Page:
Man Accused of Murdering a Mob Boss Was Interested in QAnon

(Screenshot /YouTube, PIX11 News)

The man accused of shooting and killing Gambino crime boss Francesco “Franky Boy” Cali on Saturday appeared in court yesterday with writings on his hand that featured pro-Trump and pro-QAnon messages.

During Anthony Comello’s New Jersey courtroom appearance yesterday, he flashed a palm toward reporters. Scribbled on his palm was a large “Q” surrounded by the phrases “Patriots in Charge,” “MAGA Forever,” and “United We Stand.”

Additionally, The New York Post confirmed with law enforcement sources yesterday that Comello had been researching QAnon conspiracy theories online. NY Post reports:

Anthony Comello, 24, who even yawned during the highly anticipated appearance in a New Jersey courtroom, held up his left palm and revealed a large, bold “Q” written in blue ink in the center of his hand.


Comello has been researching QAnon online and often wears one of Trump’s signature “Make America Great Again” hats, law-enforcement sources told The Post.

The QAnon conspiracy theory alleges that President Trump and Special Counsel Robert Mueller are secretly working in concert to topple a global network of pedophiles and human traffickers involving prominent political, entertainment, and business leaders. Q believers think that clues about the progress of this secret mission are shared in the form of cryptic riddles on anonymous image boards and that it is their duty to translate those riddles into digestible tidbits of information.

Right Wing Watch searched QAnon communities online for mentions of Cali, the Gambino crime family, and his nickname, “Franky Boy,” and found no indication that the mafia figure had been a focus of QAnon community prior to his killing. No “Q” posts or Voat forum posts had mentioned Cali by name prior to the killing and a site search of 8chan—the imageboard hosting QAnon posts—using Google’s search engine did not provide any results.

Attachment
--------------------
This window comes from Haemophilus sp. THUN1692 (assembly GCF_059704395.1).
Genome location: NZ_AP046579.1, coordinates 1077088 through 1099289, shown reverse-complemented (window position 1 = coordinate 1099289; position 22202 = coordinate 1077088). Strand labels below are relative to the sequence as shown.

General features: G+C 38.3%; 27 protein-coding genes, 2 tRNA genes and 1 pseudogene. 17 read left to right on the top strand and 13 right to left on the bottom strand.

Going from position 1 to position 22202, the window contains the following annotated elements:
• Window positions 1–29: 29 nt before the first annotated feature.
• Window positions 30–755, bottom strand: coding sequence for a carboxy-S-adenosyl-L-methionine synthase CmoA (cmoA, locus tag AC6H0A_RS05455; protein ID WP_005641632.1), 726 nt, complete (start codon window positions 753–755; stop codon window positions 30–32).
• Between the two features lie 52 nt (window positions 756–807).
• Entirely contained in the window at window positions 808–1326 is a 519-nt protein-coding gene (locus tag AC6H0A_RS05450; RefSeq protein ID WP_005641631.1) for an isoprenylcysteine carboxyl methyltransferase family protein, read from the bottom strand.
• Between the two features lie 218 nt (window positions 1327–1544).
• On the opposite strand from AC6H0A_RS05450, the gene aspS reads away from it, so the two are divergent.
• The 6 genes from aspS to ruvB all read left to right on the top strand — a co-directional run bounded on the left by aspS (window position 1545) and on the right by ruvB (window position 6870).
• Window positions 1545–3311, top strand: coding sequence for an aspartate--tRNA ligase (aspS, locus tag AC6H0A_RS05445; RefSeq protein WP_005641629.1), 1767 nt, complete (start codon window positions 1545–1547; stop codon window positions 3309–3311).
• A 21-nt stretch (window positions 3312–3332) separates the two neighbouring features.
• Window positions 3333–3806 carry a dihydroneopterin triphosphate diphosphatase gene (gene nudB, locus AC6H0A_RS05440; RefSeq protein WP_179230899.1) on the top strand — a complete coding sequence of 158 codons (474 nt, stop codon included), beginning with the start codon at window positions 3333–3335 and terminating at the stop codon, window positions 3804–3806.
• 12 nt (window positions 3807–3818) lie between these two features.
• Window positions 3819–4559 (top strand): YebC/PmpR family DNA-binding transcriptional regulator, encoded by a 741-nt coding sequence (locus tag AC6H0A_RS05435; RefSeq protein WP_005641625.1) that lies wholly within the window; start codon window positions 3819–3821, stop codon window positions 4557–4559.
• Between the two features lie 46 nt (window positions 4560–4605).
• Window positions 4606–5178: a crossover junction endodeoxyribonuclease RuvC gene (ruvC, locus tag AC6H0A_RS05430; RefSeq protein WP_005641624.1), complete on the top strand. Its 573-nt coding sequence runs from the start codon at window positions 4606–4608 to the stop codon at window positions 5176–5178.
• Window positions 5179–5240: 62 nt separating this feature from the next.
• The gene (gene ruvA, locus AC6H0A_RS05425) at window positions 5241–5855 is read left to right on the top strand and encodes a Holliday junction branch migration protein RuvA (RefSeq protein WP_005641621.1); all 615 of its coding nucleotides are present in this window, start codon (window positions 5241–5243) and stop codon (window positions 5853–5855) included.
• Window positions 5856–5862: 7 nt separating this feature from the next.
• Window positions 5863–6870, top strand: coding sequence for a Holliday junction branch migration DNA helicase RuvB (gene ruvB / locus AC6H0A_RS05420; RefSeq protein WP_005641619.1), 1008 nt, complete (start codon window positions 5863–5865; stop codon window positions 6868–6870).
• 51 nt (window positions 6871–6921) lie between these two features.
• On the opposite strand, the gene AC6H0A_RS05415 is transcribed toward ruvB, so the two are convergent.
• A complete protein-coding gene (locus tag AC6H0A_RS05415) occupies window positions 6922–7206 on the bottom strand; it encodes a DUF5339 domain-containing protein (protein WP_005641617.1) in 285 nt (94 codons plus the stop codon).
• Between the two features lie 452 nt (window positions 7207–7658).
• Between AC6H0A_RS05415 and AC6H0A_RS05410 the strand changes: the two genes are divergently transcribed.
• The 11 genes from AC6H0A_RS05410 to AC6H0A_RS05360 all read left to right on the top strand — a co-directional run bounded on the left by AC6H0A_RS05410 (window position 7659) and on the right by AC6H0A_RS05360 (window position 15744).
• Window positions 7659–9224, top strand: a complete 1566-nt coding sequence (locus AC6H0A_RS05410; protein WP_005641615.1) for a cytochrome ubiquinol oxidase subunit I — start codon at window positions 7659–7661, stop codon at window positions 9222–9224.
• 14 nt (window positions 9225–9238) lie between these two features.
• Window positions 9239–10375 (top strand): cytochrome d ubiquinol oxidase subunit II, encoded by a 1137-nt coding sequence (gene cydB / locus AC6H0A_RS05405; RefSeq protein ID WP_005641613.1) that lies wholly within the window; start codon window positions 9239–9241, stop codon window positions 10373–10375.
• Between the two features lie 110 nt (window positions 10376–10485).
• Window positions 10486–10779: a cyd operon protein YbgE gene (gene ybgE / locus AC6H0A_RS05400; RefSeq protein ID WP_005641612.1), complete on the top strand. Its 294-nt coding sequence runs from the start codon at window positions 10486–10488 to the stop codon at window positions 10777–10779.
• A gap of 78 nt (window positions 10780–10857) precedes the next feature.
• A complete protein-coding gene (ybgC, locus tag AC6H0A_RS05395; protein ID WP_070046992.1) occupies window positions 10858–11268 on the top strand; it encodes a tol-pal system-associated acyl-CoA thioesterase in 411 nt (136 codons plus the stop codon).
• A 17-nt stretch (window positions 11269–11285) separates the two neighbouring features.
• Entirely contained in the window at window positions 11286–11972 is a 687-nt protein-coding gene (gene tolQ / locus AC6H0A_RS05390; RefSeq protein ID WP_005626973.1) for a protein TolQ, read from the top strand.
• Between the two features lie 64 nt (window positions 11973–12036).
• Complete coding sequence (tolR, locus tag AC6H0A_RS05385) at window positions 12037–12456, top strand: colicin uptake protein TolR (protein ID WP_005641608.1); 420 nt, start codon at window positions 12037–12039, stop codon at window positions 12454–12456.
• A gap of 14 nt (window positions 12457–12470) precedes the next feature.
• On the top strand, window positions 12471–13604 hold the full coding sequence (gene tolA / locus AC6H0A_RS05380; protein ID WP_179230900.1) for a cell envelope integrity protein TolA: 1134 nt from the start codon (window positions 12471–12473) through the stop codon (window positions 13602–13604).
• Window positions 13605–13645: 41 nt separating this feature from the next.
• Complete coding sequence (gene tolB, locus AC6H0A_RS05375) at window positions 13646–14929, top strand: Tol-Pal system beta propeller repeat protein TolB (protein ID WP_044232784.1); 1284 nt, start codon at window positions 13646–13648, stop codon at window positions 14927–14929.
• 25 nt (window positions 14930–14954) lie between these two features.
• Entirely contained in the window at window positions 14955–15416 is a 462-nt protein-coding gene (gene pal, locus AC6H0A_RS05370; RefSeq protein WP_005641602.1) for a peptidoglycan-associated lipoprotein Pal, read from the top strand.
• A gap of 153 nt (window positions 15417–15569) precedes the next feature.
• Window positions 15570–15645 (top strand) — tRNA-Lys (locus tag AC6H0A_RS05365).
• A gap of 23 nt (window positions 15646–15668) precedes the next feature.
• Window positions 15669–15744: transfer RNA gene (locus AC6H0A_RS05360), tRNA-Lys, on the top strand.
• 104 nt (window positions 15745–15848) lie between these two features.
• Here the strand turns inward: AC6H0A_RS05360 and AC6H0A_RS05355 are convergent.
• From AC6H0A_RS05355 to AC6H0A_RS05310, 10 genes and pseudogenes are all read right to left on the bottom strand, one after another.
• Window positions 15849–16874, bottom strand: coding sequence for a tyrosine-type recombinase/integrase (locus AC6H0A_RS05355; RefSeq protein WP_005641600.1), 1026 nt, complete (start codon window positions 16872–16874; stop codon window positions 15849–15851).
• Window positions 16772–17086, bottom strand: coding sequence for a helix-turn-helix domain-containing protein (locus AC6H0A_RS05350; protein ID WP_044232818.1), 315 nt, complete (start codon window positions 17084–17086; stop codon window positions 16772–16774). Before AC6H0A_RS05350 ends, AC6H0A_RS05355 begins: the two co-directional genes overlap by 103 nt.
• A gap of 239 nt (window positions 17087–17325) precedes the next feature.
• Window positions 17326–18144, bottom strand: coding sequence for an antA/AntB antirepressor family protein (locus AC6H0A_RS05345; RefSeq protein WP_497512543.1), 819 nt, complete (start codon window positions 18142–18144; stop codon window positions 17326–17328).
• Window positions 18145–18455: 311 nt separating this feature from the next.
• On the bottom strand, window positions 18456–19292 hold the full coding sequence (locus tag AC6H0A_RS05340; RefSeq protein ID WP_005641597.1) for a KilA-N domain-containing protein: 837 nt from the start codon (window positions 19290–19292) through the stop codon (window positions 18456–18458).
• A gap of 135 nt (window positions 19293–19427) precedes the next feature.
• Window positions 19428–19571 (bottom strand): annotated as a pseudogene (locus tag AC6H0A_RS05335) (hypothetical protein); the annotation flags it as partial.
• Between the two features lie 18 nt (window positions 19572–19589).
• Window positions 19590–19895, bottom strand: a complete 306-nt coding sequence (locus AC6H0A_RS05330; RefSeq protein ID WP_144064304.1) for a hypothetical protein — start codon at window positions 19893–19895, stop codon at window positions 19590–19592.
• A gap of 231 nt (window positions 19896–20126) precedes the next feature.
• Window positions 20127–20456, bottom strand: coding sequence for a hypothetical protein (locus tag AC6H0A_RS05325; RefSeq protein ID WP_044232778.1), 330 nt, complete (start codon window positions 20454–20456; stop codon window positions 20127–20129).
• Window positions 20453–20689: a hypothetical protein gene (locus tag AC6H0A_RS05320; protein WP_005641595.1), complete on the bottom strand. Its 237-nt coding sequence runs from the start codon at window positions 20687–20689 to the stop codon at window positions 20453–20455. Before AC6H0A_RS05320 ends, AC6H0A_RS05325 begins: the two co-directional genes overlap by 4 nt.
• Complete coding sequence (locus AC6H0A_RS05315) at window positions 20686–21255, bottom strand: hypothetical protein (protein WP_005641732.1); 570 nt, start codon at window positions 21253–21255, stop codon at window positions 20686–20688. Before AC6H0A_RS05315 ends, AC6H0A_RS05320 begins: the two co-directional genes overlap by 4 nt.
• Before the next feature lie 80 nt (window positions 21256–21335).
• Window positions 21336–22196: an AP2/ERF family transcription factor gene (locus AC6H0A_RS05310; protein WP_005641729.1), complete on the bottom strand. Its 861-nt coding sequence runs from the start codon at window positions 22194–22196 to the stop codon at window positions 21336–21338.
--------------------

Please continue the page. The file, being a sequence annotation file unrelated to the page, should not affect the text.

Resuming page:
“QAnon followers often liken ‘the cabal,’ Democrats, or the Clintons to the mafia, but the Gambino crime family isn’t really part of the QAnon narrative,” Travis View, a QAnon researcher and co-host of the podcast QAnon Anonymous, told Right Wing Watch.

The account posting as “Q” on 8chan addressed Comello’s court appearance directly, appearing to suggest that the stunt was part of a larger objective to delegitimize the conspiracy theory. Q wrote, “Nothing to see here.”

The QAnon community followed in dismissing the writings on Comello’s hand.

View explained, “QAnon followers were quick to call ‘fake news’ on the report that the accused killer researched QAnon, which should be expected every time there is a connection between a QAnon follower and violence. This is how they maintain the belief that QAnon is a wholly peaceful movement, regardless of what is reported.”

Initial reporting suggested that the suspected gunman had been motivated to kill because Cali did not approve of him pursuing a romantic relationship with his niece, but Comello wouldn’t be the first QAnon believer to allegedly commit an act of murder. Earlier this year, The Daily Beast reported that a QAnon believer in Seattle had called the police after he murdered his brother. Prosecutors said mental illness led him to believe his brother was a lizard, a conspiracy theory spread by Alex Jones, among others.